Why legendary Mount Timpanogos is Utah's 'Everest'

(Mike Godfrey, At Home in Wild Spaces)

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LINDON — As home to dozens of mountain ranges, Utah represents an extremely crowded field of high-elevation splendor. But Mount Timpanogos in Utah County rises above all other (some taller) peaks as Utah's Mount Everest.

In terms of physical stature, Timpanogos is no Everest. You would need 2 1/2 Timps — each about 11,750 feet — stacked one on top of the other to barely outrank the world’s highest peak.

Timpanogos is also a far cry from Utah’s tallest peak, coming in at nearly 2,000 vertical feet lower than the state’s highest point: Kings Peak in Duchesne County.

So, how is it that Mount Timpanogos, one peak in thousands, is deserving of the title Utah’s Everest? Here are a few reasons:


In addition to being the world’s tallest peak, Everest is likely the world’s most famous. Where Timpanogos falls short of Utah’s or the Wasatch Range's tallest peak, it’s likely the state’s most famous mountain.

Seen daily by residents of Utah, Salt Lake and Heber valleys, Timpanogos towers over the state’s main population centers as well as several less populated regions. Its impact on our collective consciousness is apparent, which leads to the second reason.

Cultural significance

Like Everest, the cultural impact of Timpanogos is impossible to deny. Highways, businesses, hospitals, schools and even a Latter-day Saint temple bear its name. As arguably the most dominant mountain in the Wasatch Range, Utah’s infatuation with “Timp” is alive and well.

Beginning in 1912 in the form of an annual summit pilgrimage, climbing “Timp” has become a rite of passage for many Utahns, including university students. According to trail and wilderness manager for the Wasatch National Forest Cheryl Butler, around 65,000 people use the Timpanogos trail system between June and September, “far [exceeding] normal trail use.” The total annual visitation is likely significantly higher.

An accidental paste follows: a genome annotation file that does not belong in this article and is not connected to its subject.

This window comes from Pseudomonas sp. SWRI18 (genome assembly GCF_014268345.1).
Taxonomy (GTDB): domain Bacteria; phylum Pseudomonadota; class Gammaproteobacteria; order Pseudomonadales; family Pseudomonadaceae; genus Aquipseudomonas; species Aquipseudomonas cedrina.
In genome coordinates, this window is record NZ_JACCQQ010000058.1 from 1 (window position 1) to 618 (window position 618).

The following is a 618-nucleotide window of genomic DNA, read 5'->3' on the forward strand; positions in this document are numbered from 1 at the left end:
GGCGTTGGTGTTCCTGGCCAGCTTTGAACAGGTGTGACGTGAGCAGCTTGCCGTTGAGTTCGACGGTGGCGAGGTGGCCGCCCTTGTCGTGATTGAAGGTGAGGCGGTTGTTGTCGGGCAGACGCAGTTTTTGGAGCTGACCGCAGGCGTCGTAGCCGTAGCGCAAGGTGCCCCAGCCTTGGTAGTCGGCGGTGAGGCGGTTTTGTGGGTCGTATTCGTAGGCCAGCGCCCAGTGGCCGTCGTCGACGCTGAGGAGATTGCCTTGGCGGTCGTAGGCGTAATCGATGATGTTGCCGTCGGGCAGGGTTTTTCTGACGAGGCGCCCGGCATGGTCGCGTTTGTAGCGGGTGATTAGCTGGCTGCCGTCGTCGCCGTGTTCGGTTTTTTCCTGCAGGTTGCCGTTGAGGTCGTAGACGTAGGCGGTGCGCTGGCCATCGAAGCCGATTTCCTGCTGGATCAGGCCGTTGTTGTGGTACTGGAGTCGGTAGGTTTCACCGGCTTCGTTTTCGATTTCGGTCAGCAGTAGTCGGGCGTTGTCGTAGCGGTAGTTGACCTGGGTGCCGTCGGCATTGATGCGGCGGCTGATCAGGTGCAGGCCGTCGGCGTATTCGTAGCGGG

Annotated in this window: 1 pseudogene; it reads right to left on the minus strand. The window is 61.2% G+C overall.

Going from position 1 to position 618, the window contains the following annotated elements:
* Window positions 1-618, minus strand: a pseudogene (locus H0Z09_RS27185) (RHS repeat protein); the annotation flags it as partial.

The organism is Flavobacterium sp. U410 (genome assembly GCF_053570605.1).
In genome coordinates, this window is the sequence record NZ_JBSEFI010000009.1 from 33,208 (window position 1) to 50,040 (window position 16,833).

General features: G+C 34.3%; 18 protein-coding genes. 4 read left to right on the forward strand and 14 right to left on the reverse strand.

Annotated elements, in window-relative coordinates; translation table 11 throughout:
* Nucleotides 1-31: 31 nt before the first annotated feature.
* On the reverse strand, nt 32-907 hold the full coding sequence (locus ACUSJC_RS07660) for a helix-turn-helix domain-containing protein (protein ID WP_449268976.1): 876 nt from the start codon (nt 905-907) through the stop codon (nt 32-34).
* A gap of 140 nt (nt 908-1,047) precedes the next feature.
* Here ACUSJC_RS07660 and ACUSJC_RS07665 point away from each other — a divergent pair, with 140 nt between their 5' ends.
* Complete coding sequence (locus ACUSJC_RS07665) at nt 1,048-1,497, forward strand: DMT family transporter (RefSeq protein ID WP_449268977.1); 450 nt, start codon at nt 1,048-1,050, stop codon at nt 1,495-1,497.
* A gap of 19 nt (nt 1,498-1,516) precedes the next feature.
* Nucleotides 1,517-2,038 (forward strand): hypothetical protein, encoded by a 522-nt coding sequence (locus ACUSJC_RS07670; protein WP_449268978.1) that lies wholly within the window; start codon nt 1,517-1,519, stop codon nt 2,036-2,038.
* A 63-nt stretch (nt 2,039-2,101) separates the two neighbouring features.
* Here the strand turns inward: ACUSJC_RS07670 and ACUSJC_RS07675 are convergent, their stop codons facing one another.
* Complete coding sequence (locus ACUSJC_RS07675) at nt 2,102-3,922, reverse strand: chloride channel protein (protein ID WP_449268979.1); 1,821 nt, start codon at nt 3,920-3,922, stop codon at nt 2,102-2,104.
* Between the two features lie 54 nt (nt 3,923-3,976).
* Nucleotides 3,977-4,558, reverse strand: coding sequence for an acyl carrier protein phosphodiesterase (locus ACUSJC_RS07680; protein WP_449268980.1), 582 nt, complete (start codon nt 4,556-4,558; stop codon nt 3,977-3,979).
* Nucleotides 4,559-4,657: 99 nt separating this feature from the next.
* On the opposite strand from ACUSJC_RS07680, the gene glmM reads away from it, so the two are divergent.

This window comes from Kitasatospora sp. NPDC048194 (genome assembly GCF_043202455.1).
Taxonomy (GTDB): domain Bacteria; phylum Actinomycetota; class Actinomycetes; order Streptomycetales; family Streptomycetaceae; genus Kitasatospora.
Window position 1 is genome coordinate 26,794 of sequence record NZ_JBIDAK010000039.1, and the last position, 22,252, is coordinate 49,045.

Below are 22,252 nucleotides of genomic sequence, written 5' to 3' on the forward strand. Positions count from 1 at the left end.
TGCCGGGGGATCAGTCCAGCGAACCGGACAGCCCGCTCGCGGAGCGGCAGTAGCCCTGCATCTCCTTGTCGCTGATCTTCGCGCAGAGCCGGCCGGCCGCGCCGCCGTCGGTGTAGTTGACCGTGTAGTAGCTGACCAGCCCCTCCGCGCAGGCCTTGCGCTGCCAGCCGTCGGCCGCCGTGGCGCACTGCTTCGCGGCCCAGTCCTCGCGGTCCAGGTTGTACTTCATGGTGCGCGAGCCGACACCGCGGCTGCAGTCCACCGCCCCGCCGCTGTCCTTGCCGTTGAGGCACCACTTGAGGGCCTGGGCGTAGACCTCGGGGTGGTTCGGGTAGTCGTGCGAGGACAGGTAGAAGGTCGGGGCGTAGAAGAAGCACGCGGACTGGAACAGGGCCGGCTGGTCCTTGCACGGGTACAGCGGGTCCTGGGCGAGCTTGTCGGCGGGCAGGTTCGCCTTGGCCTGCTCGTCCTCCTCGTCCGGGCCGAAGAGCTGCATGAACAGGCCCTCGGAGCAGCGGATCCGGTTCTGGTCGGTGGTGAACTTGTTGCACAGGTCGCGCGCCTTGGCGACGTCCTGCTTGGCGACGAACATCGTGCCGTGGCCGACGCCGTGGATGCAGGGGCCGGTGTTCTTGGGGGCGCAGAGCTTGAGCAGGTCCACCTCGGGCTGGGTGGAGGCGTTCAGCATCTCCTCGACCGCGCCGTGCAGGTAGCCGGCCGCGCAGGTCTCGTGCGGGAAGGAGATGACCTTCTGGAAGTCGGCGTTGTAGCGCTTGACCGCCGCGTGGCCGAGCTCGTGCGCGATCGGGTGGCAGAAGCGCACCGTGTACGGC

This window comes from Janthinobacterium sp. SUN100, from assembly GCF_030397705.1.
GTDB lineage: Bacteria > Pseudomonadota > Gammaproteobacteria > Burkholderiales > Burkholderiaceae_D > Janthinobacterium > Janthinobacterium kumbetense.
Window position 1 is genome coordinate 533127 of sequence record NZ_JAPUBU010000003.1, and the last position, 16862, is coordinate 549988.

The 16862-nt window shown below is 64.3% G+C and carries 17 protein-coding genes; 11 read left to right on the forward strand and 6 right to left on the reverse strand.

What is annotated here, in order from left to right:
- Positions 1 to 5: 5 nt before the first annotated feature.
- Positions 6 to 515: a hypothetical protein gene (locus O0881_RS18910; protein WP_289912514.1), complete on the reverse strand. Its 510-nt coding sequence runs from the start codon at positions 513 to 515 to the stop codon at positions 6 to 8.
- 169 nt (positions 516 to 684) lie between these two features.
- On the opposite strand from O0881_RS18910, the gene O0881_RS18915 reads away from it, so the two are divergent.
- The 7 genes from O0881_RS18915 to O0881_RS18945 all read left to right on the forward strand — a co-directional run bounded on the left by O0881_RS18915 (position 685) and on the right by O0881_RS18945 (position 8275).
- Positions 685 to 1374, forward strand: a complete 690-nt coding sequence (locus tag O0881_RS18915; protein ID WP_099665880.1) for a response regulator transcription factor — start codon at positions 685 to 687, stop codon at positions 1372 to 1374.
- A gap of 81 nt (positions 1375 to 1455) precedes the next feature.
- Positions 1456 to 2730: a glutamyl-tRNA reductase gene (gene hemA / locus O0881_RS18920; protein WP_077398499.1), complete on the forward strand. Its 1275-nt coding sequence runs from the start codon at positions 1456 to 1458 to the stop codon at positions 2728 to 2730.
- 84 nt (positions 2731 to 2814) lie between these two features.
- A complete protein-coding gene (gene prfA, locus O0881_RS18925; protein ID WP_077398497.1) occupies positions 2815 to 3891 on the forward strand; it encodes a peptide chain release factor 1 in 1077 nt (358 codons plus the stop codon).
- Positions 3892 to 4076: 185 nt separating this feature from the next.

To say hiking Timpanogos is popular doesn’t really capture the mountain’s significance in Utah culture.

Gods and legends

It’s not uncommon for majestic peaks and natural features to inspire or serve as the setting for legends and spiritual explanations for the world we occupy or our relationship with it.

The legend of Timpanogos, the god of the mountain, as shared in the above video and on tours through Timpanogos Cave, echoes the narratives associated with peaks like Sinai, Olympus and, of course, Everest. Popularized during the annual Timpanogos pilgrimages of the 20th century, the legend firmly places Utah’s Mount Timpanogos among these other legendary mountains.

In Tibet, the Sherpa people hold Everest in special reverence as Chomolungma, “Goddess Mother of the world.” Tibetan prayer flags believed to spread prayers, mantras and goodwill to the world on the wind are ever-present on the slopes and summits of the Himalayas. The flags are considered holy by Tibetan Buddhists and serve as reminders to travelers to be respectful of the mountains and the greater powers they embody.

Prayer flags can also be found in the summit hut atop Timpanogos.

Everest-like terrain

The Aspen Grove and Timpooneke trails combined with the Timpanogos Summit trail are the main routes up Timpanogos, but they are not the only ones. Among the more technical approaches is The Everest Ridge, a route used by a team of climbers while training for their bid to summit Everest. While Timpanogos in no way competes with Mount Everest in scale, the mountain’s terrain, especially in winter, has served as a useful analog for Himalayan conditions.

On a clear day from Timp’s summit, you can see 100+ miles in each direction, effectively glimpsing one side of the state to the other. If there’s one takeaway from this awe-inspiring view, it’s that Utah has no shortage of stunning mountains to explore and discover.

Advice for hiking Timpanogos

When you venture out to summit a peak like Timanogos, take the time to connect with the mountains, their history and our relationship with them. Even the most familiar peaks can surprise you.